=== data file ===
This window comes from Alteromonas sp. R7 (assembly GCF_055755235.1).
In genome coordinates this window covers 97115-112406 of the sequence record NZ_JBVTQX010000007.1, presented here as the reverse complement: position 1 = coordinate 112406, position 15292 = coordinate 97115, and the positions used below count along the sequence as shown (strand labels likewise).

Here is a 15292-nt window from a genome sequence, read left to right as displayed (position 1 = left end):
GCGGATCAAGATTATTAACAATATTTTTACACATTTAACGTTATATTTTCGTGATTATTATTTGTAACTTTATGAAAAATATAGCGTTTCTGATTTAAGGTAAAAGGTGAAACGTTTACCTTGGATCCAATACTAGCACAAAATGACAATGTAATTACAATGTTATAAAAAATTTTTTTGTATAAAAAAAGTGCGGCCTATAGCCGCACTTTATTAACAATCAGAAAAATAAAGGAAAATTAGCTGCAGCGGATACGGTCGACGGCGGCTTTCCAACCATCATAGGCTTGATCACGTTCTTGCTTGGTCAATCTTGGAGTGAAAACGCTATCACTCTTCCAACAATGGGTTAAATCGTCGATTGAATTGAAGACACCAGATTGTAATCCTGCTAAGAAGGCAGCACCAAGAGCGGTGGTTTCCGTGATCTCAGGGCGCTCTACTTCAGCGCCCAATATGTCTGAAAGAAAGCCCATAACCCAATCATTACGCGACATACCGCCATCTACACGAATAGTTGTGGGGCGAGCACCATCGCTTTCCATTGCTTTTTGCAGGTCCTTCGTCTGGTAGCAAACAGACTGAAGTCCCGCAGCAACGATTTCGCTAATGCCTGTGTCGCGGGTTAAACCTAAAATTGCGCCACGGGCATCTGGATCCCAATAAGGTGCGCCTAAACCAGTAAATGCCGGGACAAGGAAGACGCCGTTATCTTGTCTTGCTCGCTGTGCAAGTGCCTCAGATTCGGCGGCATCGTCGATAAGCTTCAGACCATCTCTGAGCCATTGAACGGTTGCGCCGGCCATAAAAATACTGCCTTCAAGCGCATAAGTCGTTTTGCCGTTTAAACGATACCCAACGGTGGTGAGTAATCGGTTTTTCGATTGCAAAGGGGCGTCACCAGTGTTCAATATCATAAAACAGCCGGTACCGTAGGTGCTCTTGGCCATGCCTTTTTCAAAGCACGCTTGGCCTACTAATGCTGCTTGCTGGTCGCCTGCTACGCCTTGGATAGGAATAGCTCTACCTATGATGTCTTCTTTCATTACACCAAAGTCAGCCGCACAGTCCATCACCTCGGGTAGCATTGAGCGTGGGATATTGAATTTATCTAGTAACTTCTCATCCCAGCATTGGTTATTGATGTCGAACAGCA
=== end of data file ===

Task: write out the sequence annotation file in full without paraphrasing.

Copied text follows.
This window comes from Alteromonas sp. R7 (assembly GCF_055755235.1).
In genome coordinates this window covers 97115-112406 of the sequence record NZ_JBVTQX010000007.1, presented here as the reverse complement: position 1 = coordinate 112406, position 15292 = coordinate 97115, and the positions used below count along the sequence as shown (strand labels likewise).

Here is a 15292-nt window from a genome sequence, read left to right as displayed (position 1 = left end):
GCGGATCAAGATTATTAACAATATTTTTACACATTTAACGTTATATTTTCGTGATTATTATTTGTAACTTTATGAAAAATATAGCGTTTCTGATTTAAGGTAAAAGGTGAAACGTTTACCTTGGATCCAATACTAGCACAAAATGACAATGTAATTACAATGTTATAAAAAATTTTTTTGTATAAAAAAAGTGCGGCCTATAGCCGCACTTTATTAACAATCAGAAAAATAAAGGAAAATTAGCTGCAGCGGATACGGTCGACGGCGGCTTTCCAACCATCATAGGCTTGATCACGTTCTTGCTTGGTCAATCTTGGAGTGAAAACGCTATCACTCTTCCAACAATGGGTTAAATCGTCGATTGAATTGAAGACACCAGATTGTAATCCTGCTAAGAAGGCAGCACCAAGAGCGGTGGTTTCCGTGATCTCAGGGCGCTCTACTTCAGCGCCCAATATGTCTGAAAGAAAGCCCATAACCCAATCATTACGCGACATACCGCCATCTACACGAATAGTTGTGGGGCGAGCACCATCGCTTTCCATTGCTTTTTGCAGGTCCTTCGTCTGGTAGCAAACAGACTGAAGTCCCGCAGCAACGATTTCGCTAATGCCTGTGTCGCGGGTTAAACCTAAAATTGCGCCACGGGCATCTGGATCCCAATAAGGTGCGCCTAAACCAGTAAATGCCGGGACAAGGAAGACGCCGTTATCTTGTCTTGCTCGCTGTGCAAGTGCCTCAGATTCGGCGGCATCGTCGATAAGCTTCAGACCATCTCTGAGCCATTGAACGGTTGCGCCGGCCATAAAAATACTGCCTTCAAGCGCATAAGTCGTTTTGCCGTTTAAACGATACCCAACGGTGGTGAGTAATCGGTTTTTCGATTGCAAAGGGGCGTCACCAGTGTTCAATATCATAAAACAGCCGGTACCGTAGGTGCTCTTGGCCATGCCTTTTTCAAAGCACGCTTGGCCTACTAATGCTGCTTGCTGGTCGCCTGCTACGCCTTGGATAGGAATAGCTCTACCTATGATGTCTTCTTTCATTACACCAAAGTCAGCCGCACAGTCCATCACCTCGGGTAGCATTGAGCGTGGGATATTGAATTTATCTAGTAACTTCTCATCCCAGCATTGGTTATTGATGTCGAACAGCA